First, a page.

July 18, 2013 - 2:29 PM
KELOWNA - This week is not the first time the Legacy condominiums have made headlines.
The now roofless building at 770 Rutland Road was initially built to accompany one of the city's most historically significant residences. But Tuesday's devastating fire ignited by a patio barbeque made history many will want to forget.
At the heart of the Legacy complex, completed back in 2007, is the 90-year-old Rutland Elementary Schoolhouse retrofitted as eight heritage condos.
The brick schoolhouse was built in 1913 and for many years was the heart of the Rutland community. In addition to renovating the school building, developer R&B Construction designed townhomes and two other condo buildings inspired by the school's victorian architecture, including craftsmen shake-style siding.
The four storey 52 unit condo now emptied of its residents is one of those buildings. To the north side of the retrofitted schoolhouse is another the four storey 62 unit condo – whose residents were also drawn out from their apartments Tuesday afternoon to witness the fire.
While R&B Construction manager Bal Poonian initially envisioned the Legacy as a unique landmark for the city's heritage, he now feels devasted.
"It's quite heartbreaking to see what's happened with the fire there... It's very very unforturnate about the building," he says. Though he and his partner Ruby Poonian no longer have vested financial interests in the complex, now in the hands of a strata company, they met with building residents yesterday at the Salvation Army Church meeting for emergency services.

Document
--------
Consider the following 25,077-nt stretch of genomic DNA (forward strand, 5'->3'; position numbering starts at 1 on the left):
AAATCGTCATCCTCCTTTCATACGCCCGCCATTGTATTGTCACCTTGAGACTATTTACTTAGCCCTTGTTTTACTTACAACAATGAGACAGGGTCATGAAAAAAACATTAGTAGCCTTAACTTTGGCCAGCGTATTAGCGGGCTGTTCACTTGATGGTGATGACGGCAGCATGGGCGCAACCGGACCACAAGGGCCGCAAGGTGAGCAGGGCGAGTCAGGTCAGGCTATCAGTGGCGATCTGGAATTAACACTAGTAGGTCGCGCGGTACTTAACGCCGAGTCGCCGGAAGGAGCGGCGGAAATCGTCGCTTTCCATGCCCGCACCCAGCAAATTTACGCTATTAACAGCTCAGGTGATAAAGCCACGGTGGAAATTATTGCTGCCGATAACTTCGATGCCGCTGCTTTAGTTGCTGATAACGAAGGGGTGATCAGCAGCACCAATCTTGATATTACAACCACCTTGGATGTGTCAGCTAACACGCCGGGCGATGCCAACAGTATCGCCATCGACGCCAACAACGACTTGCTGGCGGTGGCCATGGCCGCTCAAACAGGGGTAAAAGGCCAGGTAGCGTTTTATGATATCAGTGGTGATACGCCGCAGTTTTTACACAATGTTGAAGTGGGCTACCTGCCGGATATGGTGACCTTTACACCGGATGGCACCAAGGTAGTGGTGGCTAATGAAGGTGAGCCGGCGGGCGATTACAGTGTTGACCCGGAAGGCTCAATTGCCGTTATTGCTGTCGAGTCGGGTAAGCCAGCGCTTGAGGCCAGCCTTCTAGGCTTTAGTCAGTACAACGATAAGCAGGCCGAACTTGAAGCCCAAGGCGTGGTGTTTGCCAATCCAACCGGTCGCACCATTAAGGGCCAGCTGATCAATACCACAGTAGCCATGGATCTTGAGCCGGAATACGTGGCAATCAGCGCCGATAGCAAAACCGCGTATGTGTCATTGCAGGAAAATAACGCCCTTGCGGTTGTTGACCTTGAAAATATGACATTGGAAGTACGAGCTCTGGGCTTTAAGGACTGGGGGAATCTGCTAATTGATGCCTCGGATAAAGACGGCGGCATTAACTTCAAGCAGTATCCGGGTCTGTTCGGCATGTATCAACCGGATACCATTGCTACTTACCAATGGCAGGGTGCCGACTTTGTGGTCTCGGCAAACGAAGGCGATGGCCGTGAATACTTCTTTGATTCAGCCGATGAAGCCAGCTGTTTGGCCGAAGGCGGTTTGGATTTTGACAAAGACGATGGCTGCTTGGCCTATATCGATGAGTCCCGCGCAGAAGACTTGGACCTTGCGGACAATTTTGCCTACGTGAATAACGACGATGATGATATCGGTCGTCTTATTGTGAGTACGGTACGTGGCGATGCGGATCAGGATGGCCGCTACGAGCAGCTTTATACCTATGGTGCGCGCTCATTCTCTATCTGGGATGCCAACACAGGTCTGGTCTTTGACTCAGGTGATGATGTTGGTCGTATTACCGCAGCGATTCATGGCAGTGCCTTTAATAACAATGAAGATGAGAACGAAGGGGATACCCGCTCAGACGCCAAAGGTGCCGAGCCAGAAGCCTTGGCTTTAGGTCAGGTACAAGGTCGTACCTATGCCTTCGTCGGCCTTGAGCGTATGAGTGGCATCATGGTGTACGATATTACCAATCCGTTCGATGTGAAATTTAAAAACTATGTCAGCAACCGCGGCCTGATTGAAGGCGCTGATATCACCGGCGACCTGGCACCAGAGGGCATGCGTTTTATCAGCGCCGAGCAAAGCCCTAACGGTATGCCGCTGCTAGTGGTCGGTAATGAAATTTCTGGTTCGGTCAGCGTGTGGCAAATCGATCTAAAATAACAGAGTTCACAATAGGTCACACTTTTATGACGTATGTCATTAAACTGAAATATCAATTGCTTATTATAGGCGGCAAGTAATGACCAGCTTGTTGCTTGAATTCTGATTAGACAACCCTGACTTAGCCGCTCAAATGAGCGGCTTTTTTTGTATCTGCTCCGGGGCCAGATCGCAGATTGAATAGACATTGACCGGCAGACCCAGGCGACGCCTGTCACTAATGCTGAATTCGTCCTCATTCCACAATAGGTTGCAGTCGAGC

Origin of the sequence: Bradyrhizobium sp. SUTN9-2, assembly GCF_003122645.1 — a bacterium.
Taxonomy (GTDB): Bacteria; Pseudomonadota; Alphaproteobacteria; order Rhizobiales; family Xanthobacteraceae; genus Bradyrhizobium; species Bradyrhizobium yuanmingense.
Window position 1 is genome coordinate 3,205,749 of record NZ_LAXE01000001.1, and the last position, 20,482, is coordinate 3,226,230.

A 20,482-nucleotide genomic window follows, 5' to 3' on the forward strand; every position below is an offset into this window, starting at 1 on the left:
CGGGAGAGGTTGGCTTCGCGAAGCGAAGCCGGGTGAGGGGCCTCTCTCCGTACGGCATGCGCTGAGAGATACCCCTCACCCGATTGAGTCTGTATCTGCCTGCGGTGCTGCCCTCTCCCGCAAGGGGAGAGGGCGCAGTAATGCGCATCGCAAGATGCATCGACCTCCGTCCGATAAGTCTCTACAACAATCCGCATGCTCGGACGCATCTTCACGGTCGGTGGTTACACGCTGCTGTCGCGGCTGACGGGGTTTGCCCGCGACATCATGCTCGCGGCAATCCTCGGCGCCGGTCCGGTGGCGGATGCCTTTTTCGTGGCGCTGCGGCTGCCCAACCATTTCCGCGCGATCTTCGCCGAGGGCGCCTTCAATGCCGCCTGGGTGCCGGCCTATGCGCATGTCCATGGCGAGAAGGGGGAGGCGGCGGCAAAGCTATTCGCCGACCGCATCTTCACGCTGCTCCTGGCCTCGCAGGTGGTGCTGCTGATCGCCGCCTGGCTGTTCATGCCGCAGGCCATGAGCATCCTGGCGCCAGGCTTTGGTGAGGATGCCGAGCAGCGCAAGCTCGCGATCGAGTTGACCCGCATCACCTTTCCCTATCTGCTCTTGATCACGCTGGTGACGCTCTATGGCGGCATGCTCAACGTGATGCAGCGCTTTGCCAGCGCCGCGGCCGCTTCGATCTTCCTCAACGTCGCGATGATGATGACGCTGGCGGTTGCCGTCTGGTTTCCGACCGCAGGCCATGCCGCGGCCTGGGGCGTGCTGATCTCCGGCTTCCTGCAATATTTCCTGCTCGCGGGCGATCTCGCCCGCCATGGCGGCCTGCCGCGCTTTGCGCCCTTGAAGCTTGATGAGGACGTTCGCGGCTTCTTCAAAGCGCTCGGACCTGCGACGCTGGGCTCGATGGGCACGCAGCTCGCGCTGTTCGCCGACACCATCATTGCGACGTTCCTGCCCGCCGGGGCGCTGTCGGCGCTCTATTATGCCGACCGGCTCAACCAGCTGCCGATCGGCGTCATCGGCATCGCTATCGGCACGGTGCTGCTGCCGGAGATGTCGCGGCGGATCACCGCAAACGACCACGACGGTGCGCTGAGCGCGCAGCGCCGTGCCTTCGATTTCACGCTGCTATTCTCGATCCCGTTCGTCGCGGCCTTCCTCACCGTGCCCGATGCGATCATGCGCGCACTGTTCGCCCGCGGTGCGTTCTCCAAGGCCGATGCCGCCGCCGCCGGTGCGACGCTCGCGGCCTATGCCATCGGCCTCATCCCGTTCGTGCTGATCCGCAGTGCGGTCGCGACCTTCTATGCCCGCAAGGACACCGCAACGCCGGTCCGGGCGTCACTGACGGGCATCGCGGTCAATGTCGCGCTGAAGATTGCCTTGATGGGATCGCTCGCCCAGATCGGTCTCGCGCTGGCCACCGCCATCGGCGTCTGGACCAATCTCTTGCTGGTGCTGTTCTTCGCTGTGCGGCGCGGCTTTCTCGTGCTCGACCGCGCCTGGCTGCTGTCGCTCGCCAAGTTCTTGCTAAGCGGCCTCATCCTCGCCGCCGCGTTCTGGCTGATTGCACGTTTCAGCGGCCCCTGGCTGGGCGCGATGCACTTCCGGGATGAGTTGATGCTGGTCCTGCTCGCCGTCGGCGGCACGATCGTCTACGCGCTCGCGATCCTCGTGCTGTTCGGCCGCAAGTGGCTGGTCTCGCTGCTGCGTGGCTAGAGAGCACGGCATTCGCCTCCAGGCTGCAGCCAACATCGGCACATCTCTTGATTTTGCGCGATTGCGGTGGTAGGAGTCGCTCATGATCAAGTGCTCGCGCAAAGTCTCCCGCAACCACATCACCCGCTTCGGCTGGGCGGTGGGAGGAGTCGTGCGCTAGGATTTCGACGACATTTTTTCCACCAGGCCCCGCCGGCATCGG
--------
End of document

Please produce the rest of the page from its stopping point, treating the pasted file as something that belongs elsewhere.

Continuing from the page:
"The building will definitely be rebuilt," he says, though not for at least another year.
"It's not going to be a quick one."
But there's a silver lining to the tragedy, Poonian says.
Tuesday's fire has put balcony barbeque bylaws in the spotlight for strata companies and other housing projects in the city.
"They will look at this thing in a different set of eyes," he says.
While Kelowna fire chief Jeff Carlisle stated Tuesday they discourage the use of propane barbeques on apartment balconies, they are particularly interested in seeing better fire stopping features in the city's buildings. For instance, having a full spinkler system and life safety features extended to the windows, balconies, attics and rooves.
That might just be the trick to prevent future fire tragedies and ensure Kelowna's apartment buildings stand the test of time.
To contact the reporter for this story, email Julie Whittet at firstname.lastname@example.org or call (250) 718-0428.
News from © InfoTel News Ltd, 2013